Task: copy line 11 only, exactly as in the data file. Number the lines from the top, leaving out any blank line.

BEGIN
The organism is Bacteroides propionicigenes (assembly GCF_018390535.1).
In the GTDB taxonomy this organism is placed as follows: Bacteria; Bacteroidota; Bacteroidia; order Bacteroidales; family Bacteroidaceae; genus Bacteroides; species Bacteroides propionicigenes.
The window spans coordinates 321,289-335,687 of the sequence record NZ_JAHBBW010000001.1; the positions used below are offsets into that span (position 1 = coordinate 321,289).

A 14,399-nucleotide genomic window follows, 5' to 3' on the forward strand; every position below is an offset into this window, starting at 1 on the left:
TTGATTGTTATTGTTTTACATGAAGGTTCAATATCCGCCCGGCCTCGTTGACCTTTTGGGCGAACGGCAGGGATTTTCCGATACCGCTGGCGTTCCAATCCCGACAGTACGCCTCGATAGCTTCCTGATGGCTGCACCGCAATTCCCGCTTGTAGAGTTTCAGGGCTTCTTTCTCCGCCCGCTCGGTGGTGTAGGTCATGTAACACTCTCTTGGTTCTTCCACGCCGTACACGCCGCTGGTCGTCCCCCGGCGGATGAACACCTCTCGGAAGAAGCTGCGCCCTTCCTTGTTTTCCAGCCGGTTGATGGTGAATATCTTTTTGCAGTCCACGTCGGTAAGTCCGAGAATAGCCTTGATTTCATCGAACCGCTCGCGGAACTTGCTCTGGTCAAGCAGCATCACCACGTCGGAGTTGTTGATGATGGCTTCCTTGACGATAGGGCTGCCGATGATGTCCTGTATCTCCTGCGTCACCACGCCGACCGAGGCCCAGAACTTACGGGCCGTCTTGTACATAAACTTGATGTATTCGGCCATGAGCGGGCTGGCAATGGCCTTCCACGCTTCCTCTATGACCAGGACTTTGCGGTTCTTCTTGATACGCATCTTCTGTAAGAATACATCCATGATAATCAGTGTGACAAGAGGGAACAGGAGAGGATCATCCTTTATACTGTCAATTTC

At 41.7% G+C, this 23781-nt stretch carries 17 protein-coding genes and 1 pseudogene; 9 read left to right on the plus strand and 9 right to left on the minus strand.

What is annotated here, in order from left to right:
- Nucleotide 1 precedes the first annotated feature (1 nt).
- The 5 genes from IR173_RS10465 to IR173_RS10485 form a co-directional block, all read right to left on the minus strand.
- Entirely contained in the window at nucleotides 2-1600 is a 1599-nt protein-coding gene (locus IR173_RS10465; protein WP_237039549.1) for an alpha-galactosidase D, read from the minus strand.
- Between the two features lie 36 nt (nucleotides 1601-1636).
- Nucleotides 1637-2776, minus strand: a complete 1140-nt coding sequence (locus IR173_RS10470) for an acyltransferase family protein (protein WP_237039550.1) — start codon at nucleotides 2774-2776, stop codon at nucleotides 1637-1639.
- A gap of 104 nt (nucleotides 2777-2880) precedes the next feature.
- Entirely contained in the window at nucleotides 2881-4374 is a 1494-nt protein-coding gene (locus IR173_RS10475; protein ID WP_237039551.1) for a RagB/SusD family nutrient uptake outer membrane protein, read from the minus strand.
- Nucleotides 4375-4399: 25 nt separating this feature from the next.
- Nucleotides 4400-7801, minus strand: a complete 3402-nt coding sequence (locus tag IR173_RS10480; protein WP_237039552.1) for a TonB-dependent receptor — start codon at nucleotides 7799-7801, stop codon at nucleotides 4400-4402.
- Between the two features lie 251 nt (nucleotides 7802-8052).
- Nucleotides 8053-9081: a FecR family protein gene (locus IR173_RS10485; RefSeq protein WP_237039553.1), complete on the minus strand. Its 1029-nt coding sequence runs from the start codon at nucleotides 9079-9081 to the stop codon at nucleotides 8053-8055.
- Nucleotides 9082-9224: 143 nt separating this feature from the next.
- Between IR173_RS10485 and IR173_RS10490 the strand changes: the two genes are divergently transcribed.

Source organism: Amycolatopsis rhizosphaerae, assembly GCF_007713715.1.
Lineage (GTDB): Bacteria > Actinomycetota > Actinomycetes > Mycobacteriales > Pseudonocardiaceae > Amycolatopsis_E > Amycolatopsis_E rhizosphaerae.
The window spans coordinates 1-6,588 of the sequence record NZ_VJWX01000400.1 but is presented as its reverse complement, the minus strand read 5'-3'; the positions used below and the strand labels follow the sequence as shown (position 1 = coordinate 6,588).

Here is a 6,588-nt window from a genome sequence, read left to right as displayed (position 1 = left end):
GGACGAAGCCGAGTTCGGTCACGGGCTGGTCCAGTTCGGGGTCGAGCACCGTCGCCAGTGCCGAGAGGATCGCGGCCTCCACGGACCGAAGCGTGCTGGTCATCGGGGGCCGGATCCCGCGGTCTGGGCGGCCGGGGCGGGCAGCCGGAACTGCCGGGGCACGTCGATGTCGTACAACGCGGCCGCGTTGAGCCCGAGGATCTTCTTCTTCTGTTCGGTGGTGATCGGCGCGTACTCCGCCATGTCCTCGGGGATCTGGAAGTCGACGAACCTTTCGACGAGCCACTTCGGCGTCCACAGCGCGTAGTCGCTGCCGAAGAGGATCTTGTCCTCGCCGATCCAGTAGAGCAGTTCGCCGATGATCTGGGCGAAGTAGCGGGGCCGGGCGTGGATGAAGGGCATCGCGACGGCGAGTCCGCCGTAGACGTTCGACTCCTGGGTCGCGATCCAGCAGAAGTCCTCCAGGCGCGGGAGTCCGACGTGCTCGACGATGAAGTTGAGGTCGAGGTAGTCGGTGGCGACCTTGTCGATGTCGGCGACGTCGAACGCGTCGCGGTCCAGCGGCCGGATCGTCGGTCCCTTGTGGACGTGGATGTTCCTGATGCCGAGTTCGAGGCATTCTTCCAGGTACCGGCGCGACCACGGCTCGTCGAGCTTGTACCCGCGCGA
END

- Between the two features lie 36 nt (nucleotides 1601-1636).